The Anglican Cathedral of Second Life

My name is Legion

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When Jesus landed at the region of the Gerasenes he met a possessed man who lived among the tombs, naked and driven by the demons within him. Jesus asked him his name and was told ‘Legion’, with the explanation that there were many demons within him. The name could not surely be the one his parents chose for him at birth but one which had been acquired as a result of the action of the evil in him taking away the person he was meant to be. In my reflection at the noon Sunday service I looked at names and at this man’s predicament particularly. It started some interesting conversations after the service. One of the great joys of meeting for worship in Second Life is the chance to chat together with people from all over the world after the service.

The readings at the service were Psalm 22:19-28, Galatians 3:23-end, Luke 8:26-39.

When you joined Second Life I wonder how you decided what name to have. I suppose surnames are not so difficult as there is a limited choice but you still have to choose nevertheless. Then it comes to the first name. Do you go for something which sounds good with one of the surnames, such as our Treasurer who is called Tithe Sixpence? Do you stick with your own name from RL as Gareth, our worship leader has done? At least that saves confusion and there is no need to remember what name to answer to! I decided to choose a surname that is close to my maiden name and a first name which is the one I would have been given if my parents hadn’t changed their mind.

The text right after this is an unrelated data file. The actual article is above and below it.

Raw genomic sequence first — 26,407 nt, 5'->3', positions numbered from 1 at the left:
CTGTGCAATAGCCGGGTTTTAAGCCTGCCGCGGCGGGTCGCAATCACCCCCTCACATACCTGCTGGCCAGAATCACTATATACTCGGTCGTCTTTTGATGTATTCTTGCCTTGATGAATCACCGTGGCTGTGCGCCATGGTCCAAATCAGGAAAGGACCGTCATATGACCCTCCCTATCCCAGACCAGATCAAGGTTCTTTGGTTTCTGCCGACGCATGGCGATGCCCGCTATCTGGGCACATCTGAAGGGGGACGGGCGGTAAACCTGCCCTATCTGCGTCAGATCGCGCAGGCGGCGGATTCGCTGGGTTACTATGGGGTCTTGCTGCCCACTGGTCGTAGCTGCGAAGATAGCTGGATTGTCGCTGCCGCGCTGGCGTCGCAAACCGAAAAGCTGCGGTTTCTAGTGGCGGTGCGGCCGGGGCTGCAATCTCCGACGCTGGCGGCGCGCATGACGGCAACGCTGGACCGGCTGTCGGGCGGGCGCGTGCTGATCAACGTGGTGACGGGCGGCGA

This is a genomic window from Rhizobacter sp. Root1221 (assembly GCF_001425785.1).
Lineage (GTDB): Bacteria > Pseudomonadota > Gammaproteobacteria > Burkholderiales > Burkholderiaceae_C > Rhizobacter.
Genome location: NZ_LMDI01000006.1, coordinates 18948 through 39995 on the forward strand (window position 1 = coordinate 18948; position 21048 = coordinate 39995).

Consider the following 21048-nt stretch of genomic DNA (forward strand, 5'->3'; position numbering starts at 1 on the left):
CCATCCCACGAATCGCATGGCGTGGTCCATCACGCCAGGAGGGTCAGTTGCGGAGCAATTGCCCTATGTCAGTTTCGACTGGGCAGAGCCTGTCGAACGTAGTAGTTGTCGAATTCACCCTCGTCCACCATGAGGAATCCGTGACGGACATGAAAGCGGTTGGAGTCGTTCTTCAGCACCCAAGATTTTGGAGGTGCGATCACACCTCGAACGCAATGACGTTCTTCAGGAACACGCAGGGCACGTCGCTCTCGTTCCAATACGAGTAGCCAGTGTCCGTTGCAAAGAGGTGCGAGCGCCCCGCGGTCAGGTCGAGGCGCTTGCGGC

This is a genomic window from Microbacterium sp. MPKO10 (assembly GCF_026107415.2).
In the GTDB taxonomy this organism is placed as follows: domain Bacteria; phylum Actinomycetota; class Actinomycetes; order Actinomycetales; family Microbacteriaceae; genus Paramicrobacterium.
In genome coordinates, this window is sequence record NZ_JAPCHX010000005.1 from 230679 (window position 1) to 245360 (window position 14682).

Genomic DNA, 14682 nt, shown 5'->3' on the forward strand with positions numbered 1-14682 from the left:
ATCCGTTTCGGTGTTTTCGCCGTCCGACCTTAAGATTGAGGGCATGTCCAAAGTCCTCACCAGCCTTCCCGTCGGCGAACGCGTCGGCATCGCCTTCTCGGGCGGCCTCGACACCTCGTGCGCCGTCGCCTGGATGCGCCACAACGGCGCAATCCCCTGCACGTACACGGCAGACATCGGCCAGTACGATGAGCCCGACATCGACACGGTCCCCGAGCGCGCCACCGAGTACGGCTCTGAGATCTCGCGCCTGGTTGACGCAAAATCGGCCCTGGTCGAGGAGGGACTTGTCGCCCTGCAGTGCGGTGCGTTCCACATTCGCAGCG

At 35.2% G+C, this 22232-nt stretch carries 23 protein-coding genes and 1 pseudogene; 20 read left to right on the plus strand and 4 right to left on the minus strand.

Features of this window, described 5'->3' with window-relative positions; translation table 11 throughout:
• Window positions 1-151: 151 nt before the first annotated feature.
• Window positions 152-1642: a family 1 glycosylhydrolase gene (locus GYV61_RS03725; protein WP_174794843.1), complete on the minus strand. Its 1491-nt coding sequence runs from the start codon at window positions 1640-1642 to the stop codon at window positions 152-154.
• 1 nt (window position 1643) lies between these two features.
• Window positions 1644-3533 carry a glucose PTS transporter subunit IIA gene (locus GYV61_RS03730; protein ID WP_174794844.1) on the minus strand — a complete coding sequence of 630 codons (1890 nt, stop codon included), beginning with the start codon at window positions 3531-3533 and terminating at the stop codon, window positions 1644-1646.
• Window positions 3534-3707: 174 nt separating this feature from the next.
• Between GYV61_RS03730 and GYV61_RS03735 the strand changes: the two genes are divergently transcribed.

Parents have the job of naming their children and that can cause them a lot of trouble as they try to choose. There can be various ways to do it. Some people buy the baby name books and just go for what they like the sound of. Some choose family names or some may choose because of the meaning of the name.

I remember when my husband Phil came back from South Africa he told me about the way some children there had been named. He had someone working for him who was called ‘Doctor’. Phil asked him why and was told that his mother had been very pleased to have a son and asked the person who had delivered the baby what his name was. The person had answered that he was the doctor, so that is how Doctor got his name. A young woman carried a heavy burden as a name. When her father saw that he had a daughter instead of a second son, he called her ‘She’ll do’.